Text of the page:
For now, at least, there’s not going to be a voter “protection” ballot measure on Missouri’s November 2012 ballot, and that’s good news for voters. But this is not a local story, and it’s far from over. It’s just the one that I live closest to. And it’s emblematic of what’s happening in many states.
In 2011, the Missouri legislature passed a ballot measure that, if approved by voters, would amend the state constitution to make it easier for lawmakers to make it harder for people to vote. Ostensibly, this measure will “protect” us from voter fraud. Recently, [March 11, 2012], a Missouri circuit court judge rejected the ballot measure, which had the Orwellian name of “Voter Protection Act.”
Behind the “protection” subterfuge, of course, is the real motive: an effort to suppress voting by people who Republicans would love to keep away from the polls. The measure would require voters to present government-issued photo ID at the polls. The catch is that not everyone has a driver’s license or state ID, and to get one, you have to present your birth certificate or citizenship documents—and those cost money and time. And who are the people who don’t have these items? Mostly, it’s low-income and minority voters—and those demographic groups tend to vote for Democrats.
But what truly amazes me about the latest Missouri voter suppression bill is who is sponsoring it. It’s State Rep. Shane Schoeller, a Republican from Springfield, Missouri. Schoeller is currently a candidate for….wait for it…Missouri Secretary of State, and the juxtaposition of his voter suppression bill with his electoral quest is ironic, to say the least. In Missouri, the Secretary of State is in charge of elections. He or she oversees registration, candidate filing, voter registration and elections. You would think that the main missions of that job would be to make sure that everyone who’s eligible to vote can actually vote, to make sure the voting process is fair, transparent and therefore trustworthy, and to enfranchise as many people as possible, as a way of promoting participation in the democratic process. I guess that’s not how Schoeller sees the job. By the looks of the bill he introduced, it seems that he views becoming Secretary of State as a way of ensuring victories for his fellow Republicans.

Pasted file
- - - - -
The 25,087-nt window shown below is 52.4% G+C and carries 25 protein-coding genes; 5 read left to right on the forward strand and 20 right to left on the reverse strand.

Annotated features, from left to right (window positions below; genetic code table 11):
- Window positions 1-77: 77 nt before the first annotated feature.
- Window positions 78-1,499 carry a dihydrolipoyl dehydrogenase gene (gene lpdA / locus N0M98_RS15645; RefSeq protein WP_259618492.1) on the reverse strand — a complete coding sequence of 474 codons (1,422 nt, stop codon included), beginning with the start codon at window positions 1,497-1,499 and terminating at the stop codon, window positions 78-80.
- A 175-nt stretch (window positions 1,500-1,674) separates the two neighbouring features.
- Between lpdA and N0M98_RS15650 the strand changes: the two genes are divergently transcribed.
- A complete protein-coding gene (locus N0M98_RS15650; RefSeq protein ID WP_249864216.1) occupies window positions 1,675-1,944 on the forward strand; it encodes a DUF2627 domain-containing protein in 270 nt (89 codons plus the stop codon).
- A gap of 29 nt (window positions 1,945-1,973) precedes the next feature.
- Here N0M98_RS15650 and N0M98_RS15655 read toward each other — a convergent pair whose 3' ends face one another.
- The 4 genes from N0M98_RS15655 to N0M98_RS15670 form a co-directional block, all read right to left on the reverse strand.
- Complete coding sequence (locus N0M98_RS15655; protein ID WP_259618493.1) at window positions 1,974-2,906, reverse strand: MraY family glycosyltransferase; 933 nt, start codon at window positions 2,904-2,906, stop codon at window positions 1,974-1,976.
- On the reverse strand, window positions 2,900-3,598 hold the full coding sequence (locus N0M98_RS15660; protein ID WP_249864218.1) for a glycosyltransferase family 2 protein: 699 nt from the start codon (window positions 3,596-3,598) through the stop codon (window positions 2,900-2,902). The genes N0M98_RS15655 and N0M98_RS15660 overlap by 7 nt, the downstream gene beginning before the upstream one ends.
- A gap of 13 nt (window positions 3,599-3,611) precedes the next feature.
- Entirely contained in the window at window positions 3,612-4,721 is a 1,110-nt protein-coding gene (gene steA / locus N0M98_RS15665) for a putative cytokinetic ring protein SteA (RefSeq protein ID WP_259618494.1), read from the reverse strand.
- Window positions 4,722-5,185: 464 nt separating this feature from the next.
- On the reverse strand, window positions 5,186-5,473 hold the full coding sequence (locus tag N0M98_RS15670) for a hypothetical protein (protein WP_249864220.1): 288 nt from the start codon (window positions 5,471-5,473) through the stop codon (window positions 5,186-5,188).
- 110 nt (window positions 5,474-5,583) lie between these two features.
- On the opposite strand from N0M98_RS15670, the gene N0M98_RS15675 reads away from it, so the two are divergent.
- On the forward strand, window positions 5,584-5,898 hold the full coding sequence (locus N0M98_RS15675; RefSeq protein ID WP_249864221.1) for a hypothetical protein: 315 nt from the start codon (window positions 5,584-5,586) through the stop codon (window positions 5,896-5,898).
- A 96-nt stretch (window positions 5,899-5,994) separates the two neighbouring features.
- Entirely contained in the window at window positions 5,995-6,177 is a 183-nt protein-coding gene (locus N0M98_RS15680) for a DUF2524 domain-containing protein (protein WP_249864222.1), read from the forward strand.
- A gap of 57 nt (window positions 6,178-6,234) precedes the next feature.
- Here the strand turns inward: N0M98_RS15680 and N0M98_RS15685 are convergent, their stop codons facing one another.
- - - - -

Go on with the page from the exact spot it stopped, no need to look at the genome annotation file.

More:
The judge who threw out Schoeller’s latest attempt at voter suppression said that the name of the ballot measure, the “Voter Protection Act,” violated truth-in-advertising requirements.The problem is that the wording in the ballot measure doesn’t contain the phrase “voter protection,” and, under Missouri rules, you at least have to show that your law is somehow related to what it’s named for.
Unfortunately, the most recent legal setback to the voter-suppression initiative hasn’t discouraged Schoeller from reintroducing the same thing all over again. Apparently, nothing deters the vote suppressors from their mission: not the fact that photo voter ID was struck down by the Missouri Supreme Court in 2006, and not even the fact that that studies of allegations of voter fraud in Missouri have turned up no evidence of fraud that could have been prevented by requiring photo ID. Less than two weeks after the Cole County Circuit Court threw out the 2011 ballot initiative, Schoeller has introduced a new bill, with ballot language that supposedly more closely conforms to the rules, into the Missouri legislature, and just today [April 3, 2012], a Missouri House committee approved the do-over. Schoeller hopes to get it passed before the legislative session ends in June, so that it can be placed on the November 2012 ballot.
Missouri is just one of many states that are working on similar laws, as part of a national, ALEC-driven effort to skew elections toward Republican voters. One can only hope that the courts continue to see through the fraudulent claim of voter fraud and that they and citizens realize the importance, in our increasingly fragile democratic system, of protecting voters from the vote “protectors.”
Gloria Shur Bilchik is a freelance writer and community volunteer in St. Louis, Missouri. She is the editor of Occasional Planet. She views the preservation of progressive values as vital to making the US a humane, livable place for her children and grandchildren.